Education, years(reference, no school).010.012.002.001.070< .001< .001< .001
    0-80.850.49 to 1.45.5451.190.66 to 2.15.5610.760.53 to 1.09.1380.890.59 to 1.34.5740.910.61 to 1.37.6572.261.36 to 3.75.0020.730.50 to 1.07.1010.900.63 to 1.30.577
    9-120.610.34 to 1.10.0981.000.54 to 1.84.9960.550.38 to 0.81.0030.650.42 to 1.03.0650.820.53 to 1.25.3512.551.53 to 4.23.0010.460.31 to 0.67< .0010.680.47 to 0.99.042
    13-150.690.38 to 0.99.0460.860.45 to 1.66.6480.680.46 to 1.00.0510.890.56 to 1.42.6210.930.60 to 1.44.7492.901.73 to 4.86< .0010.490.33 to 0.75.0010.590.41 to 0.85.004
    > 150.560.32 to 0.99.0460.780.41 to 1.49.4540.570.38 to 0.86.0070.750.47 to 1.21.2350.990.65 to 1.53.9772.811.70 to 4.65< .0010.470.30 to 0.71.0010.530.37 to 0.77< .001
Not married0.930.78 to 1.11.4270.890.74 to 1.06.1891.040.90 to 1.19.6040.870.76 to 1.00.0501.080.97 to 1.22.1691.030.91 to 1.16.6461.000.86 to 1.16.9551.231.09 to 1.38< .001
Income, $(reference,< 25,000).055.312< .001.215.543.657.227< .001
    25,000-50,0000.820.67 to 1.01.0660.900.74 to 1.09.2720.720.61 to 0.84< .0010.880.73 to 1.06.0880.980.87 to 1.11.3031.080.96 to 1.22.2190.910.77 to 1.07.2730.750.67 to 0.86< .001
    > 50,0000.700.50 to 0.98.0400.800.57 to 1.10.1700.630.48 to 0.84.0020.850.64 to 1.14.2690.900.76 to 1.09.1661.070.85 to 1.34.5730.740.53 to 1.03.0900.650.52 to 0.79< .001
Cancer1.110.90 to 1.36.3221.281.08 to 1.52.0051.120.97 to 1.29.1151.421.20 to 1.69< .0011.171.04 to 1.32.0101.211.06 to 1.38.0041.080.93 to 1.26.3131.151.02 to 1.30.023
No. of comorbidities(reference, 0)< .001.001< .001< .001< .001< .001< .001< .001
    11.711.31 to 2.22< .0011.190.88 to 1.61.2531.010.83 to 1.23.9231.441.15 to 1.80.0161.201.02 to 1.40.0271.120.96 to 1.32.1601.100.86 to 1.39.4461.070.91 to 1.22.391
    22.001.49 to 2.68< .0011.471.09 to 1.98.0111.381.12 to 1.70.0031.521.18 to 1.96< .0011.451.24 to 1.69< .0011.331.12 to 1.58.0011.501.19 to 1.89.0011.140.97 to 1.34.125
    > 23.772.88 to 4.94< .0012.161.65 to 2.83< .0011.911.56 to 2.33< .0012.572.04 to 3.23< .0012.111.83 to 2.44< .0011.991.67 to 2.36< .0012.452.01 to 2.98< .0011.941.69 to 2.23< .001
C-statistic0.7130.7040.6760.7200.6280.7680.7120.655
Cancer subtype
    Breast1.040.72 to 1.51.8401.320.92 to 1.91.1370.900.65 to 1.23.4971.100.82 to 1.48.9061.220.98 to 1.51.0711.120.92 to 1.37.2621.070.79 to 1.43.6771.010.81 to 1.25.827
    Lung2.011.05 to 3.87.0362.011.02 to 3.96.0431.781.11 to 2.86.0171.470.76 to 2.84.2561.180.73 to 1.92.5011.110.65 to 1.91.6941.130.64 to 2.01.6761.490.94 to 2.36.088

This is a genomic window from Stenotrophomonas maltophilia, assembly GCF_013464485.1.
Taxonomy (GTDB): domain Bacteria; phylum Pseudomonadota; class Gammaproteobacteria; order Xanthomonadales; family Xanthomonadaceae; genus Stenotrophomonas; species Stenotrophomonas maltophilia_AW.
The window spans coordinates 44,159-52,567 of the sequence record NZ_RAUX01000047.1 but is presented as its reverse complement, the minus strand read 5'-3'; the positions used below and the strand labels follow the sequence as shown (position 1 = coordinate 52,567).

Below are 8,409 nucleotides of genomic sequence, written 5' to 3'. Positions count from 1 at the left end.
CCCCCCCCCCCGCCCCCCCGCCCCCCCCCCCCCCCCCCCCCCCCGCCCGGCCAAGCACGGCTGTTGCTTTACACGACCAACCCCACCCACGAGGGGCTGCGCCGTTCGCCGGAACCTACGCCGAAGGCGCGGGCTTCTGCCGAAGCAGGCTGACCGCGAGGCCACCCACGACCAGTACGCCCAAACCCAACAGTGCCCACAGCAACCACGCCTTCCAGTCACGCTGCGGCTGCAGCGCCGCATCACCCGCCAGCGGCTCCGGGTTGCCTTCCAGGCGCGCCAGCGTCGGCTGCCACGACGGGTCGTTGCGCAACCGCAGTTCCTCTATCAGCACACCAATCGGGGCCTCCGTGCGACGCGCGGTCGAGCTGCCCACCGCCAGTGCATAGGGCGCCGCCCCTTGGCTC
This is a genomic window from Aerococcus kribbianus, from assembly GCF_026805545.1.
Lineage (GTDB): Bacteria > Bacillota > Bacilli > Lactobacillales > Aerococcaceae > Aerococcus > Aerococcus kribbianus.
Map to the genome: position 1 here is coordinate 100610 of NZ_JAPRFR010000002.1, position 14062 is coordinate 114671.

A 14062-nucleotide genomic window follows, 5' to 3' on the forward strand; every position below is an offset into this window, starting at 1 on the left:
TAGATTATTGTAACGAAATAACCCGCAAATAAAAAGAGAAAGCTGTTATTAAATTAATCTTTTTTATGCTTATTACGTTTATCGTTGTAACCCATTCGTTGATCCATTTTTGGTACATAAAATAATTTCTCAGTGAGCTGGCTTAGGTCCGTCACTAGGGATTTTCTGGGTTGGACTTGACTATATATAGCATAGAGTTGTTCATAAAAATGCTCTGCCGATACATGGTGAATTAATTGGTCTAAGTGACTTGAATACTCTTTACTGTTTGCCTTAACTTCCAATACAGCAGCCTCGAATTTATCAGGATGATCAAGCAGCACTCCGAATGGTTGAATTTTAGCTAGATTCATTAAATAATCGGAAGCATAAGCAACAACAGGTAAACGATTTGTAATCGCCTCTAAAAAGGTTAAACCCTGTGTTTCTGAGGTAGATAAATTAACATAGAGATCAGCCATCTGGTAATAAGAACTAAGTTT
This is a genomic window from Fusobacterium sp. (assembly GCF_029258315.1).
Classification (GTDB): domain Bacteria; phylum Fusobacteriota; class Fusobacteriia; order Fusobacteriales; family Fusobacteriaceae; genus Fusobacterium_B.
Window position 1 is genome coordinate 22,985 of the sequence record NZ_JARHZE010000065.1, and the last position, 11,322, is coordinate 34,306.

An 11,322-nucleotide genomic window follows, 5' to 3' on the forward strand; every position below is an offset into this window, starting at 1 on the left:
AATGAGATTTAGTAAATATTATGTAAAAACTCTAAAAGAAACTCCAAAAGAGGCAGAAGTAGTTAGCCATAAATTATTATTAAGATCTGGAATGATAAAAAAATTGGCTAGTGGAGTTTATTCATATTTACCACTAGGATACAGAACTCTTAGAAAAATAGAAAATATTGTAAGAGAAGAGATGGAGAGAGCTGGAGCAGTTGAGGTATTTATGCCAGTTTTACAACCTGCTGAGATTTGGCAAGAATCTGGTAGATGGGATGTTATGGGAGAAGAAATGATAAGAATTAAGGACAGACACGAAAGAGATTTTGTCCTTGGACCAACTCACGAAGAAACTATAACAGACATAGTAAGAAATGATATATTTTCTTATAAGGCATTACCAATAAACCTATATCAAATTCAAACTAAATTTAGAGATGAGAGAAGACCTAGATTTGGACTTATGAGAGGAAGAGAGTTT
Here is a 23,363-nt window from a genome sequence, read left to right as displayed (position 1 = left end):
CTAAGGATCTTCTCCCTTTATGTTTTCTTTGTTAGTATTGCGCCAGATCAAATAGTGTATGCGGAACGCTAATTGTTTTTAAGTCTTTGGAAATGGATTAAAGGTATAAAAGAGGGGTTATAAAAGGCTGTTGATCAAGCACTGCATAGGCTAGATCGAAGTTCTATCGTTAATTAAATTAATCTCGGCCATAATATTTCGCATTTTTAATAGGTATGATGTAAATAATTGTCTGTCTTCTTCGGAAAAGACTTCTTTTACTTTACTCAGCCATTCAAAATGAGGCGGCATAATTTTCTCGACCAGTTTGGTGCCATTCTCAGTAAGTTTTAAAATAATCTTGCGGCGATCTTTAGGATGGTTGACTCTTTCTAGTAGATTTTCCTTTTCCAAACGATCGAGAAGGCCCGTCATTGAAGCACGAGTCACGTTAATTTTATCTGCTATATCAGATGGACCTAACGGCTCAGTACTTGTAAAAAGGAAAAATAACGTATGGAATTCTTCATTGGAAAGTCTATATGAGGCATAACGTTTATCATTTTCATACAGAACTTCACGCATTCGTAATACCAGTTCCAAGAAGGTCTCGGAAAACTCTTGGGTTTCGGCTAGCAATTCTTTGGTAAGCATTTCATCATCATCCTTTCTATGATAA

Prostate0.810.52 to 1.25.3351.010.75 to 1.37.9500.610.42 to 0.89.013.612.57 to 5.10< .0011.251.01 to 1.57.0490.660.44 to 1.00.0471.080.80 to 1.47.6151.110.84 to 1.46.489
    Cervical/uterine1.130.70 to 1.81.6231.570.91 to 2.71.1081.150.81 to 1.63.4521.270.91 to 1.75.1551.461.10 to 1.92.0081.471.09 to 1.97.0120.940.61 to 1.45.7891.230.94 to 1.62.127
    Colon1.060.67 to 1.67.8021.000.65 to 1.53.9881.200.83 to 1.72.3341.070.76 to 1.51.4500.950.71 to 1.28.7311.391.02 to 1.91.0390.840.59 to 1.22.3631.441.09 to 1.90.010
    Other1.511.06 to 2.14.0221.501.09 to 2.05.0121.751.38 to 2.22.0011.291.01 to 1.66.0481.090.86 to 1.36.4851.180.94 to 1.48.1481.210.93 to 1.58.1531.281.05 to 1.57.014

NOTE. Association of covariates with each geriatric syndrome was derived from main model that included “cancer” as main variable. Cancer subtype was included in separate models that adjusted for each covariates noted in table.

Abbreviations: OR, odds ratio; BMI, body mass index.

Footnotes

Supported in part by a Hartford Health Outcomes Research Scholars Award and the University of Rochester Clinical and Translational Science Institute KL2 (S.G.M.) and by Grant No. 1K07CA120025 from the National Cancer Institute, Bethesda, MD (K.M.).

Presented as part of Innovative Research in Aging and Cancer at the 45th Annual Meeting of the American Society of Clinical Oncology, May 29-June 2, 2009, Orlando, FL.

Authors' disclosures of potential conflicts of interest and author contributions are found at the end of this article.

AUTHORS' DISCLOSURES OF POTENTIAL CONFLICTS OF INTEREST

The author(s) indicated no potential conflicts of interest.

AUTHOR CONTRIBUTIONS

Conception and design: Supriya G. Mohile

Financial support: Supriya G. Mohile

Administrative support: Supriya G. Mohile

Provision of study materials or patients: Supriya G. Mohile

Collection and assembly of data: Supriya G. Mohile, Lin Fan

Data analysis and interpretation: Supriya G. Mohile, Lin Fan, Erin Reeve, Pascal Jean-Pierre, Karen Mustian, Luke Peppone, Michelle Janelsins, Gary Morrow, William Hall, William Dale

Manuscript writing: Supriya G. Mohile, Lin Fan, Erin Reeve, Pascal Jean-Pierre, Karen Mustian, Luke Peppone, Michelle Janelsins, Gary Morrow, William Hall, William Dale

Final approval of manuscript: Supriya G. Mohile, Lin Fan, Erin Reeve, Pascal Jean-Pierre, Karen Mustian, Luke Peppone, Michelle Janelsins, Gary Morrow, William Hall, William Dale